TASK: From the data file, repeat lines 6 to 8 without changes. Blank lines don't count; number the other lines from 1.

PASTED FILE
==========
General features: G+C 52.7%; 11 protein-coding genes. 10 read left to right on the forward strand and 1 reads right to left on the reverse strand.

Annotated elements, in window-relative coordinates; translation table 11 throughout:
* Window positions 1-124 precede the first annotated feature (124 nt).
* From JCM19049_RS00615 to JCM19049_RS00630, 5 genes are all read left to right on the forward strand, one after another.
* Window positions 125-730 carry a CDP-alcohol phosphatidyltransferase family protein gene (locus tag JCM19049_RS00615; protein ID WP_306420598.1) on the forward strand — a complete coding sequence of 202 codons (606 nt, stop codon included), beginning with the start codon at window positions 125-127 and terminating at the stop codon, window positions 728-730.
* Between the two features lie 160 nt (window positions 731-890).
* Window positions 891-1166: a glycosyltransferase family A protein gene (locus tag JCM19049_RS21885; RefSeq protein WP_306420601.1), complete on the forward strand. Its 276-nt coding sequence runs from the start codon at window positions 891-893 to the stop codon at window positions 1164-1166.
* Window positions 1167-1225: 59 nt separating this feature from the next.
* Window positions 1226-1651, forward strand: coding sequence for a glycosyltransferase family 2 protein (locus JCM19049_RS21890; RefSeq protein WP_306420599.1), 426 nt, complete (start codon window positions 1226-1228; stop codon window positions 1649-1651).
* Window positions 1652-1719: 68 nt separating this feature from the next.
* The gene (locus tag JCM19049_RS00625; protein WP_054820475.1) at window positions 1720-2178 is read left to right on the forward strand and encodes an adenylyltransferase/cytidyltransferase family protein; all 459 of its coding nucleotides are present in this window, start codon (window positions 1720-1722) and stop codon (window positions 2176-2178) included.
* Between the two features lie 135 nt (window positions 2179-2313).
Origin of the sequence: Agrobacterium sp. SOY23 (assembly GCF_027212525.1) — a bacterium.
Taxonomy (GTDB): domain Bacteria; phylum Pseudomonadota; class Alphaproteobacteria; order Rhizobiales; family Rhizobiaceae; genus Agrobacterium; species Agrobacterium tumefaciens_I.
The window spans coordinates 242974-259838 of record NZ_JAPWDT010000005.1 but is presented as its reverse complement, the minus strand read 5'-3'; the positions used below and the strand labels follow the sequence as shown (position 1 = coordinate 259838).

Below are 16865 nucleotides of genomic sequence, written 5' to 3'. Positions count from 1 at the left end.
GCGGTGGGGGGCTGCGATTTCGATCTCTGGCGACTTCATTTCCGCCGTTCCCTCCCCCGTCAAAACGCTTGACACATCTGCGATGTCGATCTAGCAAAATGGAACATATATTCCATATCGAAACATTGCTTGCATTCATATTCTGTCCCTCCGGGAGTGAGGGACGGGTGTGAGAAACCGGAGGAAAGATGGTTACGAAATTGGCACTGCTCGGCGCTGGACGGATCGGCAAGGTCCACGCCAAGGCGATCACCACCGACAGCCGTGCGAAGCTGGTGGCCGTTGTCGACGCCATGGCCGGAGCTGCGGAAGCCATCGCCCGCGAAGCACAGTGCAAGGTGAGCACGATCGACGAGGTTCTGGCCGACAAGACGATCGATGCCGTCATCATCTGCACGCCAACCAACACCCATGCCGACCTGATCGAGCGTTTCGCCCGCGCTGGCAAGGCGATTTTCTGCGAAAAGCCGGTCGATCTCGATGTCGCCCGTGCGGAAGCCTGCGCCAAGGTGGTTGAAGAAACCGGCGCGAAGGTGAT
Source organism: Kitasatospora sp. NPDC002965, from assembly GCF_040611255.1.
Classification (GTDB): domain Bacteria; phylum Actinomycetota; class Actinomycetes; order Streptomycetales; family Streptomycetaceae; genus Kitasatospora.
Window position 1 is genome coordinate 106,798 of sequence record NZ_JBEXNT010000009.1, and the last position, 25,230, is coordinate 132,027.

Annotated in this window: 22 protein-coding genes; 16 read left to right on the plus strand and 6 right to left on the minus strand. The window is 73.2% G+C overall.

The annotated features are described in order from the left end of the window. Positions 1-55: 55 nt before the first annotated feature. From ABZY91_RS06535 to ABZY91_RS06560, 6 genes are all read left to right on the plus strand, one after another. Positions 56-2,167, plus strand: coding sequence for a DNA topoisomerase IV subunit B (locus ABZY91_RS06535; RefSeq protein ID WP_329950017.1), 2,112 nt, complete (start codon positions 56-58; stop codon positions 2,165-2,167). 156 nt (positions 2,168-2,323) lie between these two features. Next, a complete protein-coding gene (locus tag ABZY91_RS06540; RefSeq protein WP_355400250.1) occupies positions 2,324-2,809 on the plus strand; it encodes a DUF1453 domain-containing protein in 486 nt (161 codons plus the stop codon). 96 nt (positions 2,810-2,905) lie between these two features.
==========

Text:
* Between the two features lie 160 nt (window positions 731-890).
* Window positions 891-1166: a glycosyltransferase family A protein gene (locus tag JCM19049_RS21885; RefSeq protein WP_306420601.1), complete on the forward strand. Its 276-nt coding sequence runs from the start codon at window positions 891-893 to the stop codon at window positions 1164-1166.
* Window positions 1167-1225: 59 nt separating this feature from the next.